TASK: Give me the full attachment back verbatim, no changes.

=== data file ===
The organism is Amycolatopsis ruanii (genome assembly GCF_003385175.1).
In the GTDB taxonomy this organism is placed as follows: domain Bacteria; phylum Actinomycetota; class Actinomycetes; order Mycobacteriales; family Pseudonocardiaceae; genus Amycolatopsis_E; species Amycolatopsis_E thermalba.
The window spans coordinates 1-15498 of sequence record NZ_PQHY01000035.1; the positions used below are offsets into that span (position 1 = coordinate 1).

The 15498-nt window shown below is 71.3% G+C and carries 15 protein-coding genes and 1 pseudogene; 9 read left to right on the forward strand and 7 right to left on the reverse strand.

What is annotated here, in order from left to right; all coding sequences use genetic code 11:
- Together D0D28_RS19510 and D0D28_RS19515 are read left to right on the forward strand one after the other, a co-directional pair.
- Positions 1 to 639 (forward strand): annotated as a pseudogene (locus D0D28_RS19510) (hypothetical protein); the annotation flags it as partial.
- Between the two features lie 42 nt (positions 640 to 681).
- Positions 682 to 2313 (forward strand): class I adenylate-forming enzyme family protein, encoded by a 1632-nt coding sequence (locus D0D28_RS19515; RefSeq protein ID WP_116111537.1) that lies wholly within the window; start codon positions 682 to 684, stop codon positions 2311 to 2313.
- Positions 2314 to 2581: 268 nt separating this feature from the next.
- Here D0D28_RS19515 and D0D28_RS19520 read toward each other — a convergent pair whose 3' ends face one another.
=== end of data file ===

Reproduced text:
The organism is Amycolatopsis ruanii (genome assembly GCF_003385175.1).
In the GTDB taxonomy this organism is placed as follows: domain Bacteria; phylum Actinomycetota; class Actinomycetes; order Mycobacteriales; family Pseudonocardiaceae; genus Amycolatopsis_E; species Amycolatopsis_E thermalba.
The window spans coordinates 1-15498 of sequence record NZ_PQHY01000035.1; the positions used below are offsets into that span (position 1 = coordinate 1).

The 15498-nt window shown below is 71.3% G+C and carries 15 protein-coding genes and 1 pseudogene; 9 read left to right on the forward strand and 7 right to left on the reverse strand.

What is annotated here, in order from left to right; all coding sequences use genetic code 11:
- Together D0D28_RS19510 and D0D28_RS19515 are read left to right on the forward strand one after the other, a co-directional pair.
- Positions 1 to 639 (forward strand): annotated as a pseudogene (locus D0D28_RS19510) (hypothetical protein); the annotation flags it as partial.
- Between the two features lie 42 nt (positions 640 to 681).
- Positions 682 to 2313 (forward strand): class I adenylate-forming enzyme family protein, encoded by a 1632-nt coding sequence (locus D0D28_RS19515; RefSeq protein ID WP_116111537.1) that lies wholly within the window; start codon positions 682 to 684, stop codon positions 2311 to 2313.
- Positions 2314 to 2581: 268 nt separating this feature from the next.
- Here D0D28_RS19515 and D0D28_RS19520 read toward each other — a convergent pair whose 3' ends face one another.